Chief executive officer and president, AhnLab
Nationality: South Korean.
Born: February 26, 1962, in Busan, South Korea.
Education: Seoul National University, College of Medicine, BS, 1986; Seoul National University, College of Medicine, PhD, 1991; The Penn Engineering and Wharton School, University of Pennsylvania, MS, Executive Master of Technology Management (EMTM), 1997; Strategy and Entrepreneurship in Information Technology (SEIT) program, Stanford University, 2000.
Family: Son of Youngmo Ahn (medical doctor) and Guinam Park; married Mikyung Kim (medical doctor), children: one.
Career: Seoul National University College of Medicine, 1986–1989, research assistant; Dankook University, 1989–1991, lecturer at College of Medicine and head of premedical course; Army of the Republic of Korea, 1991–1994, medical officer; AhnLab, 1995–, CEO and president; IA Security, 2000–2003, CEO and president.
Awards: 50 e-Leaders in Digital Society, Digital Times , 2001; 30 Asia Leaders for 21st Century, SAPIO , 2001; Top 3 CEOs of Korea and Top Digital CEO of Korea, Economist Weekly , 2002; 25 Stars of Asia, BusinessWeek , 2002; 18 Korean Representatives of Next-Generation Asian Leaders, World Economy Forum , 2002; 10 Best CEOs, CEO Monthly , 2002; Grand Prize for Transparency Management in the 1st Korea Ethical Management Grand Prix, Ministry of Commerce, Industry, and Energy of New Industry Management Academy, 2003.
Publications: Virus Analysis and Vaccine Writing, 1995; Virus Preventing And Cure, 1997; Learning Korean Windows '98 With Charles Ahn, 1998; Ceo Charles Ahn: Business With Principles, 2001.
Address: AhnLab, Inc., 6th Floor, CCMM Building, 12 Yeouido-dong, Yeongdeungpo-gu, Seoul 150-869, South Korea; http://www.ahnlab.com.
■ Ahn Cheol-soo (Charles), born in 1962, was part of a new generation of South Korean entrepreneurs, making his fortune with intellectual capital rather than in traditional industry. He was educated in medical science and headed toward a career in medical research when his avocational interest in writing software programs to combat computer viruses took center stage in his life. By mid-2004 his company AhnLab had captured nearly two-thirds of the South Korean virus-protection market and had also expanded into Japan and China. Ahn believed that companies needed to earn profits but also contribute to society along the way. Upbeat and unpretentious, he grounded his company in core values based on selfimprovement, trust in and respect for employees, and attention to customers.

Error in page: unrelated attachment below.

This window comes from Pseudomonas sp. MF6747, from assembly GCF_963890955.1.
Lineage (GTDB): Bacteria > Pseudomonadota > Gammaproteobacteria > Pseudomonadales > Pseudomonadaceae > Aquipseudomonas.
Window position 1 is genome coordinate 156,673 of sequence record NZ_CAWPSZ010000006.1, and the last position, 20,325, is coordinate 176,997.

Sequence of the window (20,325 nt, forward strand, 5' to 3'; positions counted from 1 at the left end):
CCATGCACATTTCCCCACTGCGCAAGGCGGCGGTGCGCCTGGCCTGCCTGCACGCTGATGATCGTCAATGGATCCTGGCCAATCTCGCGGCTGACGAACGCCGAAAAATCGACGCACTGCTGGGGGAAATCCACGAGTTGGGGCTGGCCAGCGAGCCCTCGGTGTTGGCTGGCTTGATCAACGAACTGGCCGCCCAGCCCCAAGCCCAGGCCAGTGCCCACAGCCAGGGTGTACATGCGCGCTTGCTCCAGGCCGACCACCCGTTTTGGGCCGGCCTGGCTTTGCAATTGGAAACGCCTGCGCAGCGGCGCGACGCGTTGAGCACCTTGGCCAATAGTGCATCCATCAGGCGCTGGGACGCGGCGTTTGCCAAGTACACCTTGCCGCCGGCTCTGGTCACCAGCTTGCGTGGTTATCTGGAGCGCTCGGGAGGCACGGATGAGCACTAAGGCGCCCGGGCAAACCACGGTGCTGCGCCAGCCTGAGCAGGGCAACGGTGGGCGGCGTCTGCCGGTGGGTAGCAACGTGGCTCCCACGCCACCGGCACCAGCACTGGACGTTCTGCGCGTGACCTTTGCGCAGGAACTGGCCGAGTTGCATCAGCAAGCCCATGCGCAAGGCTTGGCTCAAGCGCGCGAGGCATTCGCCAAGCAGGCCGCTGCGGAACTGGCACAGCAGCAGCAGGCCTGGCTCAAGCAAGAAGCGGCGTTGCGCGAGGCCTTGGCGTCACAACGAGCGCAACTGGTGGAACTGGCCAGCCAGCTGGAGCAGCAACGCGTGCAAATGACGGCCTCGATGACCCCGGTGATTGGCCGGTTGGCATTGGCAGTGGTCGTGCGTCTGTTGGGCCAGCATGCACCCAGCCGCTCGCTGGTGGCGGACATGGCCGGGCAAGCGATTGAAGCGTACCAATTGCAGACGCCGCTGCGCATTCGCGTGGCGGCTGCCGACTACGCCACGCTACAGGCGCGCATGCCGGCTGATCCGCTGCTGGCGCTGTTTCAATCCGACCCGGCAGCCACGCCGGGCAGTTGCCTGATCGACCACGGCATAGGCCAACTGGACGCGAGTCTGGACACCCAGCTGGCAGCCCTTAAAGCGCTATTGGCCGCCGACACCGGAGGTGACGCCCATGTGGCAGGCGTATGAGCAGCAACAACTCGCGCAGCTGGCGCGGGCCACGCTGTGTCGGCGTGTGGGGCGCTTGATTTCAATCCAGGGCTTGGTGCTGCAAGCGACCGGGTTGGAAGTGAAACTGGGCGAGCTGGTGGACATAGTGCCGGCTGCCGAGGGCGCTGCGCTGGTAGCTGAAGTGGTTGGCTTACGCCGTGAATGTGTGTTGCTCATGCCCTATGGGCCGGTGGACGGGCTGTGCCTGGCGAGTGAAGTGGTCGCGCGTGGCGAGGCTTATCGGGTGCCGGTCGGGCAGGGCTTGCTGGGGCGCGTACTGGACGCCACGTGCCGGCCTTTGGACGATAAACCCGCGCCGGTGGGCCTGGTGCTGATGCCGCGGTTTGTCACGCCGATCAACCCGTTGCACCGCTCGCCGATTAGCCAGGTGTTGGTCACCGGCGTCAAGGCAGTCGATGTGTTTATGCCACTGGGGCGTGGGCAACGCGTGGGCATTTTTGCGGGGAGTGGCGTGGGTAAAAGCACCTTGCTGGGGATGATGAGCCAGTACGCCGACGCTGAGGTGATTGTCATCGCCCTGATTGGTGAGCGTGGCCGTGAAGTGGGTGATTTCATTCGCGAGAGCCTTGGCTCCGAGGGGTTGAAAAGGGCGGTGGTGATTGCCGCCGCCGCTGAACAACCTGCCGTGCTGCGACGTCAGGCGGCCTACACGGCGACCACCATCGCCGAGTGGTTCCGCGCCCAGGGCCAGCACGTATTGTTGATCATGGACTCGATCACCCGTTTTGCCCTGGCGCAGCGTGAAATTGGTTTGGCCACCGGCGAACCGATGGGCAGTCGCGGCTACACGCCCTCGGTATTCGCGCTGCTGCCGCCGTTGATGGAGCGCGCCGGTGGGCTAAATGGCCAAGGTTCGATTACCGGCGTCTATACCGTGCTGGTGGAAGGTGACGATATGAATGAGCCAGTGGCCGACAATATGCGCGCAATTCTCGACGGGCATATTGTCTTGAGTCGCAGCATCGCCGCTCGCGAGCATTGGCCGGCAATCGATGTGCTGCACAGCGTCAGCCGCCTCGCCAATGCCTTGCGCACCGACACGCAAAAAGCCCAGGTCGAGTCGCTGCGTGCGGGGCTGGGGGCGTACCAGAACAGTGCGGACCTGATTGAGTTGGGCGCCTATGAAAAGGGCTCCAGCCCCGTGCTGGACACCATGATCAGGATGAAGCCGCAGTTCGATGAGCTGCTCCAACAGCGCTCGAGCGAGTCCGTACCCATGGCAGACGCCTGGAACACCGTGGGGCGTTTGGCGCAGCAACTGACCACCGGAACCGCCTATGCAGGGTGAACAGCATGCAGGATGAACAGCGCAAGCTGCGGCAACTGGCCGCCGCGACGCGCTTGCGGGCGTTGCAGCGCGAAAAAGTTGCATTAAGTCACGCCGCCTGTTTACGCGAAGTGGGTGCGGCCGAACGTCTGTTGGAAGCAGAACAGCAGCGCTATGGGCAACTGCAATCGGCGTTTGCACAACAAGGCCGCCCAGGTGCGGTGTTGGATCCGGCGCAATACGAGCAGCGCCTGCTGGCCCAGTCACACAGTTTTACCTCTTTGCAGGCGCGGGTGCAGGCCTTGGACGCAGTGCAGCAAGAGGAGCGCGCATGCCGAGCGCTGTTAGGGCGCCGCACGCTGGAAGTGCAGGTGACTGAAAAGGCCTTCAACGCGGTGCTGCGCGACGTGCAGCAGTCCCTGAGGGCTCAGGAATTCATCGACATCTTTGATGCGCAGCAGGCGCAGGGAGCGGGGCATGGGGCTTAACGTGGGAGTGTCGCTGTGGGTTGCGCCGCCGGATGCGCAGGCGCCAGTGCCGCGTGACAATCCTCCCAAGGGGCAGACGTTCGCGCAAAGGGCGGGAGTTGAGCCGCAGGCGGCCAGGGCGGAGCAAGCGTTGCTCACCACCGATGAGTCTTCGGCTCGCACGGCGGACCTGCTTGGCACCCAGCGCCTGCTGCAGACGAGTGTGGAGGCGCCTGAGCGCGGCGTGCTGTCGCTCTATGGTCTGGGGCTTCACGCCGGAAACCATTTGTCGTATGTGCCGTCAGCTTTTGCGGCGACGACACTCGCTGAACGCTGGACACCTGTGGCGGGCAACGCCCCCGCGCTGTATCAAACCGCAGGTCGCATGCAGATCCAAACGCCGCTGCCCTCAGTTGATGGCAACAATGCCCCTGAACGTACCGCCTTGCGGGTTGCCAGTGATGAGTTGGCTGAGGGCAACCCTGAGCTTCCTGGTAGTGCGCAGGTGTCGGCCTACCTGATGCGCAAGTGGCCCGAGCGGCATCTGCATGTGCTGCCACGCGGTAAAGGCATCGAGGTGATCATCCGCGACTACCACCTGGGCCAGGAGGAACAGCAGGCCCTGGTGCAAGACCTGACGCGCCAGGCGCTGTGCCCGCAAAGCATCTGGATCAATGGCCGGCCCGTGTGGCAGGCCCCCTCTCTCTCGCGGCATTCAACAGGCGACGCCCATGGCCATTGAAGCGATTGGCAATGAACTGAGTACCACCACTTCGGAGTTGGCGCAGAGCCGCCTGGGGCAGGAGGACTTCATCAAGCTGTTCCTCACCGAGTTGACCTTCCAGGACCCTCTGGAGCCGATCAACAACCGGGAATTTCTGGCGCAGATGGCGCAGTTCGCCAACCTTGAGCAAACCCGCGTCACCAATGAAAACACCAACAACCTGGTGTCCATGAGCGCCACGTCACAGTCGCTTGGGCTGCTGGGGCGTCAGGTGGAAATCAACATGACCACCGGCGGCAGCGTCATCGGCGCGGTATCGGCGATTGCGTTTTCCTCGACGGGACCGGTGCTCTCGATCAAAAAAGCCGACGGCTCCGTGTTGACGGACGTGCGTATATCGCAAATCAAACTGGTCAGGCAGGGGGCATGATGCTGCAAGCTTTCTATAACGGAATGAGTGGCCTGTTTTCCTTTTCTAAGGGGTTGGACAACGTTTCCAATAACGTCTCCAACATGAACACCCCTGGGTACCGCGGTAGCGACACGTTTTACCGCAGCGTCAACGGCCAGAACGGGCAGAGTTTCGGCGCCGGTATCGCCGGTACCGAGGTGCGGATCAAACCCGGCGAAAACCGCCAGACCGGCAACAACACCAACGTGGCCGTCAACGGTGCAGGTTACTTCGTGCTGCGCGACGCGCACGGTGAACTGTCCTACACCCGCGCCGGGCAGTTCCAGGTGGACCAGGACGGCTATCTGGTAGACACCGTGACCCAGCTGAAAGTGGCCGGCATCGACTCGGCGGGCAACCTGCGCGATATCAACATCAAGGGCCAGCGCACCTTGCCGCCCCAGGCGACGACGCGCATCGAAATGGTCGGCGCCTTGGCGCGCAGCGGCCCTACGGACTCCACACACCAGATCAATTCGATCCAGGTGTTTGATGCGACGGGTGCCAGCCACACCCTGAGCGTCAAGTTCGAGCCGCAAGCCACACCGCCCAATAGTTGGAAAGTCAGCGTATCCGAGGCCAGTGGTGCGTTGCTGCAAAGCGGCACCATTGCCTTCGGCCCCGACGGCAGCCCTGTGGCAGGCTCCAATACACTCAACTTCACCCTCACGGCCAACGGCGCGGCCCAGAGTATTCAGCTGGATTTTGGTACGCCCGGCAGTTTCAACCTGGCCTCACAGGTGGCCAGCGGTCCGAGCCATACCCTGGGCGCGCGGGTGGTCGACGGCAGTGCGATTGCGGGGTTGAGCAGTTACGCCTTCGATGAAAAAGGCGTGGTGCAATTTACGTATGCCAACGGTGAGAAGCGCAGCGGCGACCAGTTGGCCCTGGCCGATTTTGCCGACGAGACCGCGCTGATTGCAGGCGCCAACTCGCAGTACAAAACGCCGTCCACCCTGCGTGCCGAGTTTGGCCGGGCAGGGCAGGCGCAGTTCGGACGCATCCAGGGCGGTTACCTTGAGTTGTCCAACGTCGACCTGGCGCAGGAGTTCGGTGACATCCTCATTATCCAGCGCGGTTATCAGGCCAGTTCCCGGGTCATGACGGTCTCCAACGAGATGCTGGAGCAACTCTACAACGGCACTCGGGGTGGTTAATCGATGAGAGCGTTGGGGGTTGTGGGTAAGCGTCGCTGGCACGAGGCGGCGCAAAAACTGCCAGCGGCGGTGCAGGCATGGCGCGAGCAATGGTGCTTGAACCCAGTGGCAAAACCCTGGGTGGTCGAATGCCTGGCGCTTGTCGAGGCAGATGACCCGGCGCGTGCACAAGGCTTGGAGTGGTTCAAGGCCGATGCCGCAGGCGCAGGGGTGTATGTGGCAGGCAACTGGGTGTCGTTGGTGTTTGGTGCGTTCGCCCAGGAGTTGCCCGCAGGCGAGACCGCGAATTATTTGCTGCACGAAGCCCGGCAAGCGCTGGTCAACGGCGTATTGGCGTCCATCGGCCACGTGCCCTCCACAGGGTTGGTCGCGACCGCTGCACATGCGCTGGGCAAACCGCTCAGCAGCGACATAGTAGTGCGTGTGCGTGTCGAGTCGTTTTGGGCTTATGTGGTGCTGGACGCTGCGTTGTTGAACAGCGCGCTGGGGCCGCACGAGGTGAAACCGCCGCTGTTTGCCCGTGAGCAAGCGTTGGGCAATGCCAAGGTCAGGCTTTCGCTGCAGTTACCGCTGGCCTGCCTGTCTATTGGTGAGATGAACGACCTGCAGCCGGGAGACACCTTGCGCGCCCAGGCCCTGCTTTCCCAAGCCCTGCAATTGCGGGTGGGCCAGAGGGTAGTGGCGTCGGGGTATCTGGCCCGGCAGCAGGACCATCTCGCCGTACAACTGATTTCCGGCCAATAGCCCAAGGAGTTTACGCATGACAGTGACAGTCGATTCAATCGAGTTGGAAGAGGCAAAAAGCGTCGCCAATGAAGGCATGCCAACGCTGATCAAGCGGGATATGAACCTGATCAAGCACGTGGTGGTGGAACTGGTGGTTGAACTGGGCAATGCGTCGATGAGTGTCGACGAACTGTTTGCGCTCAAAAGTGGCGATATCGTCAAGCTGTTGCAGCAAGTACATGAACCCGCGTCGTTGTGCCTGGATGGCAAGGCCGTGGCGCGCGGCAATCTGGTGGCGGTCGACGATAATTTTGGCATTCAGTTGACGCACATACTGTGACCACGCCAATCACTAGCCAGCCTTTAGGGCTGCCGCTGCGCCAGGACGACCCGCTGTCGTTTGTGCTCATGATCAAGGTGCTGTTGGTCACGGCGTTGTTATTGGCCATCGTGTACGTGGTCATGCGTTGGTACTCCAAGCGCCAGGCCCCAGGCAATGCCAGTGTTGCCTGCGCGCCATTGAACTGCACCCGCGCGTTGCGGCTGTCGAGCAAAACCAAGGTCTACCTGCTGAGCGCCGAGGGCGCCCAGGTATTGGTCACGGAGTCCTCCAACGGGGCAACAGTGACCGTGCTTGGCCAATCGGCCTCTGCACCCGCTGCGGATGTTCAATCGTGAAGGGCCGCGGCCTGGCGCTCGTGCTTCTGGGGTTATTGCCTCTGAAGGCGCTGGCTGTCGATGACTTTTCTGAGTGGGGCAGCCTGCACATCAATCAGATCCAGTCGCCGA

Ahn Cheol-soo was the son of a physician and destined for a promising career in medical research. He attended South Korea's leading educational institution, Seoul National University, earning both a BS and a PhD from the College of Medicine. He wrote a doctoral dissertation on cardiac electrophysiology.
Initially Ahn's interest in computers was simply a hobby; he was self-taught in computer technology. He was aware of computer viruses and the need for software security but did not develop an interest in the field until his own software became infected in 1988. He quickly understood the need to reverse-engineer computer viruses in order to neutralize them.
After his graduation Ahn began his professional career along predictable lines—as a lecturer in the College of Medicine at Seoul's Dankook University. From 1991 to 1994 he served as a medical officer in the Army of the Republic of Korea in order to complete the military service compulsory for all South Korean men.
Upon leaving military service at the beginning of 1995 Ahn founded AhnLab, Inc. with the modest seed-capital fund of $64,000, half of which was provided by Hangul & Computer Company, the country's largest software developer. The firm's mission was to provide a complete, integrated client-security solution, offering virus-protection software, online-security application service provider (ASP) service, and security consulting. His core program, the V3 Antivirus Solution, captured nearly two-thirds of the South Korean antivirus market and had the highest profit margin in the field. The program enjoyed strong customer loyalty, garnered many local awards, and was widely used for industry benchmarking studies.
Ahn's story reflected South Korea's evolution as a softwaredeveloping nation with the appropriate protections for the intellectual property of its technological innovators. The government enacted laws against copyright piracy in 1988, but enforcement was slow, and many users expected to pay only for hardware. Piracy of software was commonplace, and a legitimate local industry did not exist.